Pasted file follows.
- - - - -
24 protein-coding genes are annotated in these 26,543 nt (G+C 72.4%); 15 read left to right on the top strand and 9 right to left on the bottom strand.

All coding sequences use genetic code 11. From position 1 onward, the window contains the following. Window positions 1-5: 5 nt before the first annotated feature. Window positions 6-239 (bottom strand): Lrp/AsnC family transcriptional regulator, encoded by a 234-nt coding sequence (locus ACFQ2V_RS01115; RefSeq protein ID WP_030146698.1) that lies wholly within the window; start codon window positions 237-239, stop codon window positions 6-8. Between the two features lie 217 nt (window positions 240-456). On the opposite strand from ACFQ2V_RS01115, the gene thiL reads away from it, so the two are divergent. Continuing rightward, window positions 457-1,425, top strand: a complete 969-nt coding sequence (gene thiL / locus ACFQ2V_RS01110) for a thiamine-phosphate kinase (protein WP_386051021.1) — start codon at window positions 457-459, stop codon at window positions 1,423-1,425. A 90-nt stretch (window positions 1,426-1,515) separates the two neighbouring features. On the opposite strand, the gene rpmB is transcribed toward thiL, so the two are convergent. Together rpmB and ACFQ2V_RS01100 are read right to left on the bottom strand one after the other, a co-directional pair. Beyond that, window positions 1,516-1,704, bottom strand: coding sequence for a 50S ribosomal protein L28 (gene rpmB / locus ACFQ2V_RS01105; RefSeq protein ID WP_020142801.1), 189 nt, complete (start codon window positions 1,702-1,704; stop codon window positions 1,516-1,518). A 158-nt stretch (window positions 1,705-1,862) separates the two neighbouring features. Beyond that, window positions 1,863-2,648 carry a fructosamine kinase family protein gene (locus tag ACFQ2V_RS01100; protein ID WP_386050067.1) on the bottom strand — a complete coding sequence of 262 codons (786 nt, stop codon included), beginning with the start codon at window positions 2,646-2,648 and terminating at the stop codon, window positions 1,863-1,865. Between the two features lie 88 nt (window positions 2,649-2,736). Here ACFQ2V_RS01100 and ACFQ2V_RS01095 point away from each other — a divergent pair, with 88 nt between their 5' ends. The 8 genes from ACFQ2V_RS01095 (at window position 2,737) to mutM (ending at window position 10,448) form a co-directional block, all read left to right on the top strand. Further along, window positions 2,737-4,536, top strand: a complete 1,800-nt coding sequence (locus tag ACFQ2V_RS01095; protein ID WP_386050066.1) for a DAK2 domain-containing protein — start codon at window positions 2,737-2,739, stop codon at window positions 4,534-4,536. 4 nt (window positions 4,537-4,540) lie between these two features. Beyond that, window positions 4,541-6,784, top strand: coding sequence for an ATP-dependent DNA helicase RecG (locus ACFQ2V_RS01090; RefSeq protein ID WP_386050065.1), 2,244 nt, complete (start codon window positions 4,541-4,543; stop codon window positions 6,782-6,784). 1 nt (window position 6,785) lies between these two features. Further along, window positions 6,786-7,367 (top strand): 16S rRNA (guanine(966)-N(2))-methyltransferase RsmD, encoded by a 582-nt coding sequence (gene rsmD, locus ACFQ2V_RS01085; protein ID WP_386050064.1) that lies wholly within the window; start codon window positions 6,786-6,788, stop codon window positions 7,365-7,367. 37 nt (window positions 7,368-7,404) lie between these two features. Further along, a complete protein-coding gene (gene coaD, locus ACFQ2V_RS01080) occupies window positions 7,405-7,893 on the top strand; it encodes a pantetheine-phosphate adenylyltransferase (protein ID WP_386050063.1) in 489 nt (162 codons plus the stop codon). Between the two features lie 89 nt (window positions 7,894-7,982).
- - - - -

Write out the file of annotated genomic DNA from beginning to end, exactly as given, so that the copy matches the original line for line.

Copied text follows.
24 protein-coding genes are annotated in these 26,543 nt (G+C 72.4%); 15 read left to right on the top strand and 9 right to left on the bottom strand.

All coding sequences use genetic code 11. From position 1 onward, the window contains the following. Window positions 1-5: 5 nt before the first annotated feature. Window positions 6-239 (bottom strand): Lrp/AsnC family transcriptional regulator, encoded by a 234-nt coding sequence (locus ACFQ2V_RS01115; RefSeq protein ID WP_030146698.1) that lies wholly within the window; start codon window positions 237-239, stop codon window positions 6-8. Between the two features lie 217 nt (window positions 240-456). On the opposite strand from ACFQ2V_RS01115, the gene thiL reads away from it, so the two are divergent. Continuing rightward, window positions 457-1,425, top strand: a complete 969-nt coding sequence (gene thiL / locus ACFQ2V_RS01110) for a thiamine-phosphate kinase (protein WP_386051021.1) — start codon at window positions 457-459, stop codon at window positions 1,423-1,425. A 90-nt stretch (window positions 1,426-1,515) separates the two neighbouring features. On the opposite strand, the gene rpmB is transcribed toward thiL, so the two are convergent. Together rpmB and ACFQ2V_RS01100 are read right to left on the bottom strand one after the other, a co-directional pair. Beyond that, window positions 1,516-1,704, bottom strand: coding sequence for a 50S ribosomal protein L28 (gene rpmB / locus ACFQ2V_RS01105; RefSeq protein ID WP_020142801.1), 189 nt, complete (start codon window positions 1,702-1,704; stop codon window positions 1,516-1,518). A 158-nt stretch (window positions 1,705-1,862) separates the two neighbouring features. Beyond that, window positions 1,863-2,648 carry a fructosamine kinase family protein gene (locus tag ACFQ2V_RS01100; protein ID WP_386050067.1) on the bottom strand — a complete coding sequence of 262 codons (786 nt, stop codon included), beginning with the start codon at window positions 2,646-2,648 and terminating at the stop codon, window positions 1,863-1,865. Between the two features lie 88 nt (window positions 2,649-2,736). Here ACFQ2V_RS01100 and ACFQ2V_RS01095 point away from each other — a divergent pair, with 88 nt between their 5' ends. The 8 genes from ACFQ2V_RS01095 (at window position 2,737) to mutM (ending at window position 10,448) form a co-directional block, all read left to right on the top strand. Further along, window positions 2,737-4,536, top strand: a complete 1,800-nt coding sequence (locus tag ACFQ2V_RS01095; protein ID WP_386050066.1) for a DAK2 domain-containing protein — start codon at window positions 2,737-2,739, stop codon at window positions 4,534-4,536. 4 nt (window positions 4,537-4,540) lie between these two features. Beyond that, window positions 4,541-6,784, top strand: coding sequence for an ATP-dependent DNA helicase RecG (locus ACFQ2V_RS01090; RefSeq protein ID WP_386050065.1), 2,244 nt, complete (start codon window positions 4,541-4,543; stop codon window positions 6,782-6,784). 1 nt (window position 6,785) lies between these two features. Further along, window positions 6,786-7,367 (top strand): 16S rRNA (guanine(966)-N(2))-methyltransferase RsmD, encoded by a 582-nt coding sequence (gene rsmD, locus ACFQ2V_RS01085; protein ID WP_386050064.1) that lies wholly within the window; start codon window positions 6,786-6,788, stop codon window positions 7,365-7,367. 37 nt (window positions 7,368-7,404) lie between these two features. Further along, a complete protein-coding gene (gene coaD, locus ACFQ2V_RS01080) occupies window positions 7,405-7,893 on the top strand; it encodes a pantetheine-phosphate adenylyltransferase (protein ID WP_386050063.1) in 489 nt (162 codons plus the stop codon). Between the two features lie 89 nt (window positions 7,894-7,982).